Improving Beginning Teacher Induction Programs through Distance Education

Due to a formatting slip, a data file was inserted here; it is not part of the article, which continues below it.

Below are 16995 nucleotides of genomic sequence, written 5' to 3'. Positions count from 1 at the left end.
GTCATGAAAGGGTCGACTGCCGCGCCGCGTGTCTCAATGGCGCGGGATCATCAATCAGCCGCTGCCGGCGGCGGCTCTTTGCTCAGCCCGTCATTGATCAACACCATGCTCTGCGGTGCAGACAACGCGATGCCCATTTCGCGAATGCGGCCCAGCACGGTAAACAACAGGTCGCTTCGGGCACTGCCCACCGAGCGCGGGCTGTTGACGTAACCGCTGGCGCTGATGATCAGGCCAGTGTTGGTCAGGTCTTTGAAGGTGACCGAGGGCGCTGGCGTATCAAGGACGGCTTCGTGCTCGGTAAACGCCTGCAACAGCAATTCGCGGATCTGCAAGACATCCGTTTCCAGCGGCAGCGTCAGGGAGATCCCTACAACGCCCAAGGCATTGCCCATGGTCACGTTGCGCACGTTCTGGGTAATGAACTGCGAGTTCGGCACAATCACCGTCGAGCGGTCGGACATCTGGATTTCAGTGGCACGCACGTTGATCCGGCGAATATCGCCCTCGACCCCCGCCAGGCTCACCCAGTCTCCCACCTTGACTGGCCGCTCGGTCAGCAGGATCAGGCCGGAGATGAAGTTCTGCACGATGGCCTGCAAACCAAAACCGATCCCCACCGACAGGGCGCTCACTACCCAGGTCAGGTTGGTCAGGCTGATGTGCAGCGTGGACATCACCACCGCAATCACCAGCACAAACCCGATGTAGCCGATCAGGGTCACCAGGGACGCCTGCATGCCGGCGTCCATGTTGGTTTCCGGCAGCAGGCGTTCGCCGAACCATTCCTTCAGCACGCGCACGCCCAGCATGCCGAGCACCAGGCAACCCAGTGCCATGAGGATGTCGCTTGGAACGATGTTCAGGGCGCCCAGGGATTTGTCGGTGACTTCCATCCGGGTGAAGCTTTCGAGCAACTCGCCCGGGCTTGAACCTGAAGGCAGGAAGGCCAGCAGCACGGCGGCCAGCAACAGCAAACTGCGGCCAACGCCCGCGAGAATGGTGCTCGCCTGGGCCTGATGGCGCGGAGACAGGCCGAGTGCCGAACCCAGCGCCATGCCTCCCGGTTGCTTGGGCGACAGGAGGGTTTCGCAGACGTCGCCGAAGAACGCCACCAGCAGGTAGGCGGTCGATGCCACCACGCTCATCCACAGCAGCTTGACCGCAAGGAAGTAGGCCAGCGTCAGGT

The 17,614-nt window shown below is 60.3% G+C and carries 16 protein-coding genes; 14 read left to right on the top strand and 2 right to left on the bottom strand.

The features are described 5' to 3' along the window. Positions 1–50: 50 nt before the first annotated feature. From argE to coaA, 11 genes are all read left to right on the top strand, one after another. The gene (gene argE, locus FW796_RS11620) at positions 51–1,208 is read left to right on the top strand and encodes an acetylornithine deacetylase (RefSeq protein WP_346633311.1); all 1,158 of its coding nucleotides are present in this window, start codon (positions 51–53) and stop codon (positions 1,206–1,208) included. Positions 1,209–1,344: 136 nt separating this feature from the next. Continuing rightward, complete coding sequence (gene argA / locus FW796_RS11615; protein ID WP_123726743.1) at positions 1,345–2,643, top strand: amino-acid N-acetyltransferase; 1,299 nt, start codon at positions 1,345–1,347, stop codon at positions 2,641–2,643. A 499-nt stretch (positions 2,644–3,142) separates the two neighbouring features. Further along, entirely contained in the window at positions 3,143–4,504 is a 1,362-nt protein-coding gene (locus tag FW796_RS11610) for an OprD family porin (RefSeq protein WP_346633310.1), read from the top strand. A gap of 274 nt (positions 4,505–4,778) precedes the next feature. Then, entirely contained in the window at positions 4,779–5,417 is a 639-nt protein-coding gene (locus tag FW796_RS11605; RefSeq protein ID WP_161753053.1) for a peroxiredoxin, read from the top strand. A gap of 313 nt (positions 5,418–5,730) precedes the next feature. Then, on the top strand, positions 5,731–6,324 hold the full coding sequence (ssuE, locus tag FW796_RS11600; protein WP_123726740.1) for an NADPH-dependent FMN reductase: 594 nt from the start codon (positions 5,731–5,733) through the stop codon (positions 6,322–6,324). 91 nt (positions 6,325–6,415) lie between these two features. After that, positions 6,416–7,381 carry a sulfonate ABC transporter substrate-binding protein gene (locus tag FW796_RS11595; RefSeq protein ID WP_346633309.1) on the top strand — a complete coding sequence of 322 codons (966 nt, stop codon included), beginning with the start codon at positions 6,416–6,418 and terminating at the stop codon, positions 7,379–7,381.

Teachers are faced with many barriers during their first few years of teaching, and they desire support to help them through this challenging time. Unfortunately, many beginning teachers rarely receive this assistance. Lack of support can create barriers that grow into to overall job dissatisfaction and lead to the failure of teacher retention. In the past, state departments of education and school administrators have focused on the use of mentoring programs to help address these concerns. However, much inconsistency exists among these programs’ duration, structure, and intensity, with many beginning teachers changing schools or leaving the profession all together. The purposes of this paper are to discuss key problems and concerns faced by beginning educators, to explore current professional development practices created for assisting beginning teachers, and to examine new ways to support beginning teachers through the use of educational technologies. Specifically, this article proposes principles to guide the design and improvement of beginning teacher induction programs through the incorporation of distance education technologies